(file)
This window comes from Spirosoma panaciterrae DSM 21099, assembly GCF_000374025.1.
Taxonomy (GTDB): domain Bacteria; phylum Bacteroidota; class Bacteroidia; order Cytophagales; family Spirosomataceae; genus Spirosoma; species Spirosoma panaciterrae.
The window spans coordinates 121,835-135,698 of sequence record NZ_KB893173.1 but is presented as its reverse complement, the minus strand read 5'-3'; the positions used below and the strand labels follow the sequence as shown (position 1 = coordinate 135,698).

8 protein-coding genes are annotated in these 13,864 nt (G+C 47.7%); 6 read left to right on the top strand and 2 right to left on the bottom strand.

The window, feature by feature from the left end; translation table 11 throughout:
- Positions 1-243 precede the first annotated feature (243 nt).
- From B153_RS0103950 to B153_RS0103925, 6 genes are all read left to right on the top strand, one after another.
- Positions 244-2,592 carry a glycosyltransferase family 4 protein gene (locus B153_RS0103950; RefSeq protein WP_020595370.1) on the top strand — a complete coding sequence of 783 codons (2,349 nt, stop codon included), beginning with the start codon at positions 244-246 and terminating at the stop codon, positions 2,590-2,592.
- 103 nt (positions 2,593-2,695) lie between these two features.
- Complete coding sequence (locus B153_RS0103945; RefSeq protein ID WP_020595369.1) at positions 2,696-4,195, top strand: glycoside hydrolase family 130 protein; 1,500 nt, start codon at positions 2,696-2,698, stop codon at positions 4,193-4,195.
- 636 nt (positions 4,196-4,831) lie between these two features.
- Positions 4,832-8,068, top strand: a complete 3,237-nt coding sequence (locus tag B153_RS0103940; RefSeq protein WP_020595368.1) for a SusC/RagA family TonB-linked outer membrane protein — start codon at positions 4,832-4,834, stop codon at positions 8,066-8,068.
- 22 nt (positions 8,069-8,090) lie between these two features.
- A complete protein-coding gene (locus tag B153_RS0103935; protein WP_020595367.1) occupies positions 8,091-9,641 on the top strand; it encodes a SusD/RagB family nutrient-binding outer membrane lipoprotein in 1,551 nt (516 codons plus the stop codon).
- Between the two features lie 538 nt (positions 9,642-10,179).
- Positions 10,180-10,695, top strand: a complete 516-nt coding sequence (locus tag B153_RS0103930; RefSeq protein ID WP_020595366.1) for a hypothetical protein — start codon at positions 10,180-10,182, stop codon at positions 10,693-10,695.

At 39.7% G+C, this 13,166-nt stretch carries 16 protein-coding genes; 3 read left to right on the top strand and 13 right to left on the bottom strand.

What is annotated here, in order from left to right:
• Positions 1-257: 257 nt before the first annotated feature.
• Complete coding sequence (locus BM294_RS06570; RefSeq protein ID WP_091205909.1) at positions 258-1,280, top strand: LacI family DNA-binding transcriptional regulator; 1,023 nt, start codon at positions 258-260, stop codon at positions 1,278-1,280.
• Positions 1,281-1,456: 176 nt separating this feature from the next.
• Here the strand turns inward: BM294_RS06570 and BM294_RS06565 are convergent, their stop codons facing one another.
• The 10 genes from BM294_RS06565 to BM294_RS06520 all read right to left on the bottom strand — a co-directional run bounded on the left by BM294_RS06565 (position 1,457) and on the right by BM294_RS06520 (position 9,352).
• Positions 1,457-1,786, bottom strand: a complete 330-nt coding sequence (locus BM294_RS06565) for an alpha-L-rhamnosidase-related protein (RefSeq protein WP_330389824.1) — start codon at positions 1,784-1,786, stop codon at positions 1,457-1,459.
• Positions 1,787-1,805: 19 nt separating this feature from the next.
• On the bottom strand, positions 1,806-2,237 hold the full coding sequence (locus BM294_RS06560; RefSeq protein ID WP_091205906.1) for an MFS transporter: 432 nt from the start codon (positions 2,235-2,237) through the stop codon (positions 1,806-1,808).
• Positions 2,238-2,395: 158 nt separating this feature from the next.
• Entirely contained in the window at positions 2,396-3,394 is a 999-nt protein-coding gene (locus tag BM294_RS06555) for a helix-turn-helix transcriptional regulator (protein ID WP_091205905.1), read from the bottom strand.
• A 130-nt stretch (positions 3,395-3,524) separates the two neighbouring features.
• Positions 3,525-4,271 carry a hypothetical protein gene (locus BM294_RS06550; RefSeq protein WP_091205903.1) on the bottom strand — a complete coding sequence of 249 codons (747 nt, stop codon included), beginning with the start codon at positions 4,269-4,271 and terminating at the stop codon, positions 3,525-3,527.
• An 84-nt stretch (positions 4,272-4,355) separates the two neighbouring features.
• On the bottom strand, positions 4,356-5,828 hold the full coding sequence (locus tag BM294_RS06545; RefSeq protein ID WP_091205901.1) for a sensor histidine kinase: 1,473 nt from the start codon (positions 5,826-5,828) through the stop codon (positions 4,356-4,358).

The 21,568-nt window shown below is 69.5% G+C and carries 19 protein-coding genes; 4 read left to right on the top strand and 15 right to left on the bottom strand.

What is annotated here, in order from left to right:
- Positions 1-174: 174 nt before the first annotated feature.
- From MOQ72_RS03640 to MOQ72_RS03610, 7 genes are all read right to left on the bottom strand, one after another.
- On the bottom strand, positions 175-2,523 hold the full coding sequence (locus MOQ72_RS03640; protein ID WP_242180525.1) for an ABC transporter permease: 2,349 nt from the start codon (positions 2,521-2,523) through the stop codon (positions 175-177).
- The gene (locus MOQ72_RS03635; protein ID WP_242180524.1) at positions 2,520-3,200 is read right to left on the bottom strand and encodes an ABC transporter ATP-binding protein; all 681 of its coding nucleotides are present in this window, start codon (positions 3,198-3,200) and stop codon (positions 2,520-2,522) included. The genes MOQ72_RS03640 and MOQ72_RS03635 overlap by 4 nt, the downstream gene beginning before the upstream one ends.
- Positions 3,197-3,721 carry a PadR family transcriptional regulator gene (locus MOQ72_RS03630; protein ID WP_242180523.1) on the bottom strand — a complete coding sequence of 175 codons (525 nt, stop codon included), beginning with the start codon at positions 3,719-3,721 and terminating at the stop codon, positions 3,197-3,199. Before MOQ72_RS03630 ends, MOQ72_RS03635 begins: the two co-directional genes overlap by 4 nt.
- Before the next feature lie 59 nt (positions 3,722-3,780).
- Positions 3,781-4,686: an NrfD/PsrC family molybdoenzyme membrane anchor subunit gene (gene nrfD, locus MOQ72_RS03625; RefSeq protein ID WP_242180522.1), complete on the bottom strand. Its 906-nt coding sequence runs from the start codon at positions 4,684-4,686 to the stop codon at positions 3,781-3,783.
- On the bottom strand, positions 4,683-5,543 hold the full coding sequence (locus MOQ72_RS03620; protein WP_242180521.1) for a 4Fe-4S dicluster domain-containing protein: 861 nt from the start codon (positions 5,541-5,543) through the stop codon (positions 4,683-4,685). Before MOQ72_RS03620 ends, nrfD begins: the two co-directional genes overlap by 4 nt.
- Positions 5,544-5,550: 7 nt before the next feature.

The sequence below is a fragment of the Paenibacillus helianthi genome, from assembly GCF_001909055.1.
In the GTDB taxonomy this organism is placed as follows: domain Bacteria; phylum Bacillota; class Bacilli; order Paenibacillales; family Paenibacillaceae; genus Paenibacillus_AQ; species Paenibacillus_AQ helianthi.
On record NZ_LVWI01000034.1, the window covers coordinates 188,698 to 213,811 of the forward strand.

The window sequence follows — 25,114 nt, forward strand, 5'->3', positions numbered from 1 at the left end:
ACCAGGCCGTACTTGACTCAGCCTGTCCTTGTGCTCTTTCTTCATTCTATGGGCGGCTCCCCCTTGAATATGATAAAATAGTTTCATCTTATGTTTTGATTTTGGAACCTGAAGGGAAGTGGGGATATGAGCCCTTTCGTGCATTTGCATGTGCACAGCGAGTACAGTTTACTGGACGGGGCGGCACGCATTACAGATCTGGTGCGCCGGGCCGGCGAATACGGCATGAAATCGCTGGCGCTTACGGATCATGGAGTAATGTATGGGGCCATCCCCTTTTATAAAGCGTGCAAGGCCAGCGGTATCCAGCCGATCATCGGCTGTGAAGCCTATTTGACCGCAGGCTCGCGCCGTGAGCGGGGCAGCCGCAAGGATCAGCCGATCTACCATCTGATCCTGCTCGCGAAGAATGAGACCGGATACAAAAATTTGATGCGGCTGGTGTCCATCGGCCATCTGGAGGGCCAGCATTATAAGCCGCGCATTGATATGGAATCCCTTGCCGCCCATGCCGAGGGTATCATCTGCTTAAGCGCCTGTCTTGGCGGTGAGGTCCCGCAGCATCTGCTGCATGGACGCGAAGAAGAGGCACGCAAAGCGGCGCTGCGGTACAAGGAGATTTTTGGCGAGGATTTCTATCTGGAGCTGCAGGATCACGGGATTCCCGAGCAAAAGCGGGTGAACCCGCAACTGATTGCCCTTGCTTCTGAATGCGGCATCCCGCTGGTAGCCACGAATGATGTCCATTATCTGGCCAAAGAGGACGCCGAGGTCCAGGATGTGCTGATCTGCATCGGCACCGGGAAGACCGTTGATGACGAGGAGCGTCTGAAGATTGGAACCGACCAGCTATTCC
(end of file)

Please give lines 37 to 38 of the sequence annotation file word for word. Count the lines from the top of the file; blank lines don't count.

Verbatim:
- On the bottom strand, positions 175-2,523 hold the full coding sequence (locus MOQ72_RS03640; protein ID WP_242180525.1) for an ABC transporter permease: 2,349 nt from the start codon (positions 2,521-2,523) through the stop codon (positions 175-177).
- The gene (locus MOQ72_RS03635; protein ID WP_242180524.1) at positions 2,520-3,200 is read right to left on the bottom strand and encodes an ABC transporter ATP-binding protein; all 681 of its coding nucleotides are present in this window, start codon (positions 3,198-3,200) and stop codon (positions 2,520-2,522) included. The genes MOQ72_RS03640 and MOQ72_RS03635 overlap by 4 nt, the downstream gene beginning before the upstream one ends.